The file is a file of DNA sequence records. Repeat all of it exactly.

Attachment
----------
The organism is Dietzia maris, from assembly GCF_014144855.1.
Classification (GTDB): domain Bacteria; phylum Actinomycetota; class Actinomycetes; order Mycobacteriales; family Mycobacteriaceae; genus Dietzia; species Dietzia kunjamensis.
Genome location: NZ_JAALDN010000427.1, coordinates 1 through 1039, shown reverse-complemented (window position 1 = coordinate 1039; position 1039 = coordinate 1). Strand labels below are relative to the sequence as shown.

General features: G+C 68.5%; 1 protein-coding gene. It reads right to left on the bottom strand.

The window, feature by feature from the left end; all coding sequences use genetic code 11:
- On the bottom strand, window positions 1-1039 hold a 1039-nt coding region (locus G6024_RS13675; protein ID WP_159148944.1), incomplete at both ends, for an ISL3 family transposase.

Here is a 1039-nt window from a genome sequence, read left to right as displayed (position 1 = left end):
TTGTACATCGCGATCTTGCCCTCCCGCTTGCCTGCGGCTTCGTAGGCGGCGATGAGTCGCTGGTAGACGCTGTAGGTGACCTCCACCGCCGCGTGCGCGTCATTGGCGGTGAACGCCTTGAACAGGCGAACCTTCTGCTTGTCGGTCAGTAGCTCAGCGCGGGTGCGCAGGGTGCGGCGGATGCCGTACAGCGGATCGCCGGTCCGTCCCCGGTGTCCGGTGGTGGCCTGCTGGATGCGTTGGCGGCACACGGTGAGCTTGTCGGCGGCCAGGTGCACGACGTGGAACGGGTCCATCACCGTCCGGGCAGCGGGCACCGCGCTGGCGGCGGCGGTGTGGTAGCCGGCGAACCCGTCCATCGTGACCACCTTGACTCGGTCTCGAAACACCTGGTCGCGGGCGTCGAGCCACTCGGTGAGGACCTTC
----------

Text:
The organism is Dietzia maris, from assembly GCF_014144855.1.
Classification (GTDB): domain Bacteria; phylum Actinomycetota; class Actinomycetes; order Mycobacteriales; family Mycobacteriaceae; genus Dietzia; species Dietzia kunjamensis.
Genome location: NZ_JAALDN010000427.1, coordinates 1 through 1039, shown reverse-complemented (window position 1 = coordinate 1039; position 1039 = coordinate 1). Strand labels below are relative to the sequence as shown.

General features: G+C 68.5%; 1 protein-coding gene. It reads right to left on the bottom strand.

The window, feature by feature from the left end; all coding sequences use genetic code 11:
- On the bottom strand, window positions 1-1039 hold a 1039-nt coding region (locus G6024_RS13675; protein ID WP_159148944.1), incomplete at both ends, for an ISL3 family transposase.

Here is a 1039-nt window from a genome sequence, read left to right as displayed (position 1 = left end):
TTGTACATCGCGATCTTGCCCTCCCGCTTGCCTGCGGCTTCGTAGGCGGCGATGAGTCGCTGGTAGACGCTGTAGGTGACCTCCACCGCCGCGTGCGCGTCATTGGCGGTGAACGCCTTGAACAGGCGAACCTTCTGCTTGTCGGTCAGTAGCTCAGCGCGGGTGCGCAGGGTGCGGCGGATGCCGTACAGCGGATCGCCGGTCCGTCCCCGGTGTCCGGTGGTGGCCTGCTGGATGCGTTGGCGGCACACGGTGAGCTTGTCGGCGGCCAGGTGCACGACGTGGAACGGGTCCATCACCGTCCGGGCAGCGGGCACCGCGCTGGCGGCGGCGGTGTGGTAGCCGGCGAACCCGTCCATCGTGACCACCTTGACTCGGTCTCGAAACACCTGGTCGCGGGCGTCGAGCCACTCGGTGAGGACCTTC